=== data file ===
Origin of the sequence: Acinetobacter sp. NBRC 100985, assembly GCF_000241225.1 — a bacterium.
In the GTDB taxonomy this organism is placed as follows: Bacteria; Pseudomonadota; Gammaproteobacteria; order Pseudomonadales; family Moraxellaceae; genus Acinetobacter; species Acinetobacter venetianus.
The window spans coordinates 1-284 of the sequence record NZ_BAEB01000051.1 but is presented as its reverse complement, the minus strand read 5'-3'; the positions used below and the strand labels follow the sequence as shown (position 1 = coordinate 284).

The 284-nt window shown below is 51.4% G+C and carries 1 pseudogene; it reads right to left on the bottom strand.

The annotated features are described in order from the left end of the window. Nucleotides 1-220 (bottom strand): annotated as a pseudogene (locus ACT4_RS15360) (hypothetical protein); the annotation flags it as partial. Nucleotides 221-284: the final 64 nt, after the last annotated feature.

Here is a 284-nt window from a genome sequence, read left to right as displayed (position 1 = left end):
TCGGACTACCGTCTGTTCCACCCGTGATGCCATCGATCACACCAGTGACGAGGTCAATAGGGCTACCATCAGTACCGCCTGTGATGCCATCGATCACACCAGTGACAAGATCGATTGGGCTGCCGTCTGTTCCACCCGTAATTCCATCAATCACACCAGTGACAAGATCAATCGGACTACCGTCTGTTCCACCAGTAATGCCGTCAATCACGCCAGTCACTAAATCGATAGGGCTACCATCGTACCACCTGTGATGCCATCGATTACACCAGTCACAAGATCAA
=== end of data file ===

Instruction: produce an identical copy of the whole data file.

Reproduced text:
Origin of the sequence: Acinetobacter sp. NBRC 100985, assembly GCF_000241225.1 — a bacterium.
In the GTDB taxonomy this organism is placed as follows: Bacteria; Pseudomonadota; Gammaproteobacteria; order Pseudomonadales; family Moraxellaceae; genus Acinetobacter; species Acinetobacter venetianus.
The window spans coordinates 1-284 of the sequence record NZ_BAEB01000051.1 but is presented as its reverse complement, the minus strand read 5'-3'; the positions used below and the strand labels follow the sequence as shown (position 1 = coordinate 284).

The 284-nt window shown below is 51.4% G+C and carries 1 pseudogene; it reads right to left on the bottom strand.

The annotated features are described in order from the left end of the window. Nucleotides 1-220 (bottom strand): annotated as a pseudogene (locus ACT4_RS15360) (hypothetical protein); the annotation flags it as partial. Nucleotides 221-284: the final 64 nt, after the last annotated feature.

Here is a 284-nt window from a genome sequence, read left to right as displayed (position 1 = left end):
TCGGACTACCGTCTGTTCCACCCGTGATGCCATCGATCACACCAGTGACGAGGTCAATAGGGCTACCATCAGTACCGCCTGTGATGCCATCGATCACACCAGTGACAAGATCGATTGGGCTGCCGTCTGTTCCACCCGTAATTCCATCAATCACACCAGTGACAAGATCAATCGGACTACCGTCTGTTCCACCAGTAATGCCGTCAATCACGCCAGTCACTAAATCGATAGGGCTACCATCGTACCACCTGTGATGCCATCGATTACACCAGTCACAAGATCAA